To experience the utmost in cinematic suspense, one must imagine something more terrifying than the screen can create. Though its creepy, well-filmed first half fuels this psychological process, "Jeepers Creepers" degenerates from a realistic and frightening story into silly supernatural shenanigans.
Best known for 1995's only slightly appealing "Powder," Victor Salva doesn't possess much writing or directing experience, and it shows in this low-budget teen-horror flick. Relative newcomers Gina Philips and Justin Long play college students whose drive home along a deserted country highway comes to an unexpected halt when they're run off the road by a lunatic driver. Perhaps wisely, they allow him to pass. In the film's most intelligent and subtly scary scene, they then observe him dumping some mysterious objects (they look like bodies) next to an old, abandoned church.
But in true horror-movie fashion, instead of being content to drive on and report their observations to the police, the students return to investigate. Thus begins their frightening adventure into unknown evil. They spend the rest of the film probing the nature of this menace, but as more is revealed, the suspense lessens. Instead of using the realistic performances, simple subject matter and spare direction to build terror, Salva allows his story to fall apart, thanks to some stereotypical characters and unbelievable plot twists.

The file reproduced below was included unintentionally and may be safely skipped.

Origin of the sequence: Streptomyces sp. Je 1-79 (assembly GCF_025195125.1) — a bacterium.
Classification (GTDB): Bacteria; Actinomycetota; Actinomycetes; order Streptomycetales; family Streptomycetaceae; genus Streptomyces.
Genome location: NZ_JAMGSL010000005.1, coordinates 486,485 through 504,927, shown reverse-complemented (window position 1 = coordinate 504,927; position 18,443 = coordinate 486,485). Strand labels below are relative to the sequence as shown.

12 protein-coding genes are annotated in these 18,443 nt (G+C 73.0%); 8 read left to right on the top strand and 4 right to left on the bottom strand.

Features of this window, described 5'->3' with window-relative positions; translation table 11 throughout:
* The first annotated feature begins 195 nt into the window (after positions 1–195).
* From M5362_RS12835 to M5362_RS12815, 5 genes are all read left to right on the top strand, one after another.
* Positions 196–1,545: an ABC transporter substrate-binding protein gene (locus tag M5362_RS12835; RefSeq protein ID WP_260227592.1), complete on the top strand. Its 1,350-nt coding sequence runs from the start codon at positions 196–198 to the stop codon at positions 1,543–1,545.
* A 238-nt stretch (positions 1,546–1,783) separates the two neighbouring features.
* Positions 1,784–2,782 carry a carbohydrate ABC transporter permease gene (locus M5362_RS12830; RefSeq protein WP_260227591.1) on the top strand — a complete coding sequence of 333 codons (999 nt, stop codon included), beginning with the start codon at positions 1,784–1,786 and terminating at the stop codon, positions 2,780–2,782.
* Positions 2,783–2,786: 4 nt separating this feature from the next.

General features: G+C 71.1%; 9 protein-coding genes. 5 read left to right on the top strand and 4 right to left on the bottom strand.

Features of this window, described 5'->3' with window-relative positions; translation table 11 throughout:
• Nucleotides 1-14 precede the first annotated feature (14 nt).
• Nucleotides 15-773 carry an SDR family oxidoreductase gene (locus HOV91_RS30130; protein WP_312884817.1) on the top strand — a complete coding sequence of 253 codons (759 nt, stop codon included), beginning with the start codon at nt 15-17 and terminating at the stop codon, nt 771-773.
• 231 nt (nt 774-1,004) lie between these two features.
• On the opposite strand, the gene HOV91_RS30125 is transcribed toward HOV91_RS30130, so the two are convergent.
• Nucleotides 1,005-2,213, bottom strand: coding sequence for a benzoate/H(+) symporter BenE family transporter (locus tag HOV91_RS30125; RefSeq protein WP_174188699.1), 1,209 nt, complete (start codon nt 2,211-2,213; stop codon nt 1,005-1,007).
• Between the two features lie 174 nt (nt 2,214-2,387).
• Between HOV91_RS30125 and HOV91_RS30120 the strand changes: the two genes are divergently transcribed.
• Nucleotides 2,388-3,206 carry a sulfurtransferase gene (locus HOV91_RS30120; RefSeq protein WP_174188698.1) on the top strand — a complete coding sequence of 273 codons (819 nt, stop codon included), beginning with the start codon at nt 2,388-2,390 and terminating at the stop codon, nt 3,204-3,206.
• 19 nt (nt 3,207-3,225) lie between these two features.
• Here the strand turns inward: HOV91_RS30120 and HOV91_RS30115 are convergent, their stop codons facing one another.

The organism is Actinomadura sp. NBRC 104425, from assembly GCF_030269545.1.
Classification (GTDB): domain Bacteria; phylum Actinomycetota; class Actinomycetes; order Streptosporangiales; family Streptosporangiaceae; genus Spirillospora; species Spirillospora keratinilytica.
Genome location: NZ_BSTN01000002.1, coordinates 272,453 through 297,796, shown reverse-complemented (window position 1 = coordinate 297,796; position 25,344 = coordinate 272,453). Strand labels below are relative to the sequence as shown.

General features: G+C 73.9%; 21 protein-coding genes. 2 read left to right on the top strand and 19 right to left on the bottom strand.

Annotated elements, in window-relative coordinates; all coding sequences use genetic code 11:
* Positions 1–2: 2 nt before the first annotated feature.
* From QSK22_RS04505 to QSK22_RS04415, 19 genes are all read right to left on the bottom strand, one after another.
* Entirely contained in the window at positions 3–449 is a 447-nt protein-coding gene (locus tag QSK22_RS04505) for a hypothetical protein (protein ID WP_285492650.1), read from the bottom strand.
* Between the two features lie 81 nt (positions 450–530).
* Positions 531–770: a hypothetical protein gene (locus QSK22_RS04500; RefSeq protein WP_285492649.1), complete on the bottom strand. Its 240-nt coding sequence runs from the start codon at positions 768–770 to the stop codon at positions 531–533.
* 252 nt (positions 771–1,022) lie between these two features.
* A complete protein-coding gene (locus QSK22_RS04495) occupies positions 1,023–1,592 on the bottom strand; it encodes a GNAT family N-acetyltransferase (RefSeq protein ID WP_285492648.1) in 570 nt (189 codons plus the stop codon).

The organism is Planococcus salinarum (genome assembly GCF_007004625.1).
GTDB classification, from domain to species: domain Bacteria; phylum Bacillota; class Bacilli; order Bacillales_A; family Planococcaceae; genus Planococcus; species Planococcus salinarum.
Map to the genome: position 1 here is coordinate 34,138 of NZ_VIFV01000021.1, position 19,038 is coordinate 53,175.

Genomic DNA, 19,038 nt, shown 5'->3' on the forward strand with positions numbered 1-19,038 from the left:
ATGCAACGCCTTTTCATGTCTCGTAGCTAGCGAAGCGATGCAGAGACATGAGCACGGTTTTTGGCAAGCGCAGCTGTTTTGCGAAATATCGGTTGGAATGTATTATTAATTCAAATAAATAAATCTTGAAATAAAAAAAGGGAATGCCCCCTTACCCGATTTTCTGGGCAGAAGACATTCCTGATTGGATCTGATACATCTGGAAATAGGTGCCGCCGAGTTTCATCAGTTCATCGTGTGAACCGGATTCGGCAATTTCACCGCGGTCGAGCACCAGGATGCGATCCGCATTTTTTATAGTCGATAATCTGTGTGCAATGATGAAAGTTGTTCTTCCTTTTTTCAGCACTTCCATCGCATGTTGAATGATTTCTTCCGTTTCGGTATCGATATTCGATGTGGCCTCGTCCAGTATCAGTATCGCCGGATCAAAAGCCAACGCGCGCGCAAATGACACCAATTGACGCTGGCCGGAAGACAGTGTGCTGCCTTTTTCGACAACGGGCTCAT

Philips (best known for her recurring role as Sandy Hingle on TV's "Ally McBeal") and Long (Brandon in 1999's "Galaxy Quest") work well together. The film's mesmerizing first few scenes, with their crude style and methodical pace, are comparable to "Night of the Living Dead." The best that can be said for Salva, however, is that he is not afraid to have a bit of fun with the horror genre: His use of the 1938 classic "Jeepers Creepers" as the movie's title song adds macabre humor. One is almost tempted to credit him with cleverness, but any hints of that virtue are ultimately drowned in B-movie tripe. (Witness Patricia Belcher's performance as a psychic who warns the kids of their impending doom.)
Salva obviously studied the brilliantly filmed highway sequences in Steven Spielberg's 1971 TV-movie "Duel" before shooting the opening car-chase sequence of "Jeepers." Before he mounts his next thriller, he needs to revisit Spielberg's work to learn how to build suspense by keeping the villain shrouded in mystery and letting the audience's imagination do some of the work of the camera.
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